Frustrated with mounting rules and sanctions (we thought that only happened in Mustang drag racing), Al lost the desire to race competitively by March of last year. Prior to hanging up his leathers, he ran a best of 7.26 at 188 mph in the quarter. He just didn't believe Pro Stock bike was the right direction to go in anymore.

These days, Al's '97 Cobra is always pointed in the right direction, and it doesn't take long to get where he's going with a Navigator Four-Valve 5.4 under the hood.

"The whole thing started when my wife found this car sitting on a used-car lot, abandoned like a rabid dog," Al says. "One hour later I drove it home and began to clean it up." One of his friends had been racing a nitrous'd Cobra and wanted Al to build an engine for the car. "I was drawn to the Cobra because of the technology," Al says. "The Four-Valve, in many ways, resembles a motorcycle engine. If the cars still had 302s in them, I probably wouldn't be into Mustangs."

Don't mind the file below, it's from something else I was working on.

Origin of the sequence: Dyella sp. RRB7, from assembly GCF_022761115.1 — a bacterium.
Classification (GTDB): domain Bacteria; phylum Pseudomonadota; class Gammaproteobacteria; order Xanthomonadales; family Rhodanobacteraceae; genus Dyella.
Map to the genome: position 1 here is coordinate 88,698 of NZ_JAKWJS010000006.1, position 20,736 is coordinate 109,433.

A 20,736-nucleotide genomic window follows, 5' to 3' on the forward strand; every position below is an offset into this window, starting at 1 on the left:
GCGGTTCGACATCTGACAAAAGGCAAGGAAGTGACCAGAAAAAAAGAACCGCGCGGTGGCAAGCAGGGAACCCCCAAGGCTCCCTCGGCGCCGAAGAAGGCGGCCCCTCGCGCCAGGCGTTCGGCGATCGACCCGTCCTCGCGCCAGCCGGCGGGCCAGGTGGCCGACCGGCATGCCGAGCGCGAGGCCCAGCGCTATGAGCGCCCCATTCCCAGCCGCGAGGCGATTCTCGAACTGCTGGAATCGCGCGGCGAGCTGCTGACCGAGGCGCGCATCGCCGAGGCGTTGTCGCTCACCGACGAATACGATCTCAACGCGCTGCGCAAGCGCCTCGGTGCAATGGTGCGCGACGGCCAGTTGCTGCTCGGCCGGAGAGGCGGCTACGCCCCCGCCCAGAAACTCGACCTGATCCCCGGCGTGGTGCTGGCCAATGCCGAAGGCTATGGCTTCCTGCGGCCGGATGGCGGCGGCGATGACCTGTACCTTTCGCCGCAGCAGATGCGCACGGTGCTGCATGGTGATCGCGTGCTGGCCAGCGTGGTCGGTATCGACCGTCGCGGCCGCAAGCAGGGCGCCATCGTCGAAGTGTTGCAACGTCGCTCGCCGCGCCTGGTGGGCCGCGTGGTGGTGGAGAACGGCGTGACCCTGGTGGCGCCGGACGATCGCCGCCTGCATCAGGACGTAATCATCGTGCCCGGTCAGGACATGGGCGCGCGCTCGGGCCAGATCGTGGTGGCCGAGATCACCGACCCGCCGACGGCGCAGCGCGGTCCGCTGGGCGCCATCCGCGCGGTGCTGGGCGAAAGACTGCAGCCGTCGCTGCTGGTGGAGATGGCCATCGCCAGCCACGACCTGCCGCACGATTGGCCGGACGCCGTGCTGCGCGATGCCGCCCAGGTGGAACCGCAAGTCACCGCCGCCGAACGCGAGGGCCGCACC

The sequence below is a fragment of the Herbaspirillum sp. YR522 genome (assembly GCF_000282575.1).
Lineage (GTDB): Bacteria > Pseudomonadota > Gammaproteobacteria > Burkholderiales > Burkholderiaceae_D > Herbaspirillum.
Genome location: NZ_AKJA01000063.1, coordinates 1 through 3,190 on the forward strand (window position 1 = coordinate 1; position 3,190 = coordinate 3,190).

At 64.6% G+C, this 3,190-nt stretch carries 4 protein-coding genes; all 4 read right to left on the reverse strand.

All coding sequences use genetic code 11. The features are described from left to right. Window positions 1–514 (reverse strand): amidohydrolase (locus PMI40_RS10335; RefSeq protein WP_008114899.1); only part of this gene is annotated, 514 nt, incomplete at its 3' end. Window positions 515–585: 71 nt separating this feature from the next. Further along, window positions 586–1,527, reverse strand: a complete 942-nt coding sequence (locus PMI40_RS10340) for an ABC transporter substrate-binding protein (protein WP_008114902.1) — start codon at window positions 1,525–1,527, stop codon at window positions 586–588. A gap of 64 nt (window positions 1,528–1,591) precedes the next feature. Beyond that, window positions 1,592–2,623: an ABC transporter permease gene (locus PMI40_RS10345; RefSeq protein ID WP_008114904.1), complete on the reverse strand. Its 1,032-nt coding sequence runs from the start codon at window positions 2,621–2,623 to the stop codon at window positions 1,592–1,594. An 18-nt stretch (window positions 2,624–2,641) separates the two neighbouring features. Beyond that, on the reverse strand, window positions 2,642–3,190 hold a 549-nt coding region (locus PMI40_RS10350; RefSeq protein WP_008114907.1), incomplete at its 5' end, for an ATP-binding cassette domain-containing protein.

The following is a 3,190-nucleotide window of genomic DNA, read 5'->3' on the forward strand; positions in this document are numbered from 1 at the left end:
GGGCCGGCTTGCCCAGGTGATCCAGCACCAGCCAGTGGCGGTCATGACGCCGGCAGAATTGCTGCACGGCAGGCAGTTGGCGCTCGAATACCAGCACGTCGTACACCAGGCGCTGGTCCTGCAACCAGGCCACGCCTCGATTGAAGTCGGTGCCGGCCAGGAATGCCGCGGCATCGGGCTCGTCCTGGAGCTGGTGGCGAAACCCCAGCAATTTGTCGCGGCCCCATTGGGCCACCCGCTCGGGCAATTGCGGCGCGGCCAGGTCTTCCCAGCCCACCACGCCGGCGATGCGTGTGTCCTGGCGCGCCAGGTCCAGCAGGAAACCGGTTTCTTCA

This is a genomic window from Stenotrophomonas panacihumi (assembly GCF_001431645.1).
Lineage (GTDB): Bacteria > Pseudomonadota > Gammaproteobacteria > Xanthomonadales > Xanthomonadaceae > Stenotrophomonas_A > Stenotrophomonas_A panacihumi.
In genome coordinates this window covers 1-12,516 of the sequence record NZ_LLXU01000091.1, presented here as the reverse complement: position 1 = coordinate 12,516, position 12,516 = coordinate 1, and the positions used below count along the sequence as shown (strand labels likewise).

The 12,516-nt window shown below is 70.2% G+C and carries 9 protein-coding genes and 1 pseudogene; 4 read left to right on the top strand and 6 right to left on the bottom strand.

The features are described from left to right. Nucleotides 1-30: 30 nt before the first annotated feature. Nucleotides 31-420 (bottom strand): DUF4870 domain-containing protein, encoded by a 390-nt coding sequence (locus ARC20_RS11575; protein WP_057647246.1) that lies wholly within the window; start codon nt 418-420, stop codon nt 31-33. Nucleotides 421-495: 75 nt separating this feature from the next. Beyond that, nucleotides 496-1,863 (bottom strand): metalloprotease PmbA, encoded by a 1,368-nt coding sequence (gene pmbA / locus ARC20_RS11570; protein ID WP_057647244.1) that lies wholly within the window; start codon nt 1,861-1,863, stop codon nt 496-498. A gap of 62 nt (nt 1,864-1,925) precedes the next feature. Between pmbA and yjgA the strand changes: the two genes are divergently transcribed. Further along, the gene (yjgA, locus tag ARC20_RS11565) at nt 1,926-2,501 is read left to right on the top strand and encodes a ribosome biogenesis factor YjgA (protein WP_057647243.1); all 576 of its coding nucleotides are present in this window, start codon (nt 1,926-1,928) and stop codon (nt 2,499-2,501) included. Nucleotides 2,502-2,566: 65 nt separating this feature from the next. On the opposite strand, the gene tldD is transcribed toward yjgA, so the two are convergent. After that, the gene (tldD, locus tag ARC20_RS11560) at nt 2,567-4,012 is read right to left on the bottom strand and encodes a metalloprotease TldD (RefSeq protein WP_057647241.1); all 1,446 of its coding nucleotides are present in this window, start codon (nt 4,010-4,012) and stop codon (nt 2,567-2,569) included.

After retiring from racing bikes and becoming bored with the Cobra, Al decided it was time to spice up things. After constant prodding from his wife, he started working with Paul Stefansky on his 5.4 Navigator engine. Seeing what was available for the modular motors, Al knew just what to do. Once he had his own 5.4, he decided the widely held belief that there were no modular parts out there was untrue.

Al began cooking up a combination. He started by having the block bored 0.020 over and filling it with the stock forged crank, Manley billet rods, and custom JE pistons. American Cylinder Head handled the machine work, while Al sourced Pro Power for the rods and pistons.

With the bottom end transformed, Al set his sights on the Four-Valve heads-the most modified part of the engine. His motorcycle background made the modifications come easy. "The Four-Valve's tumble-port design looks a lot like a Suzuki Hayabusa head," he says.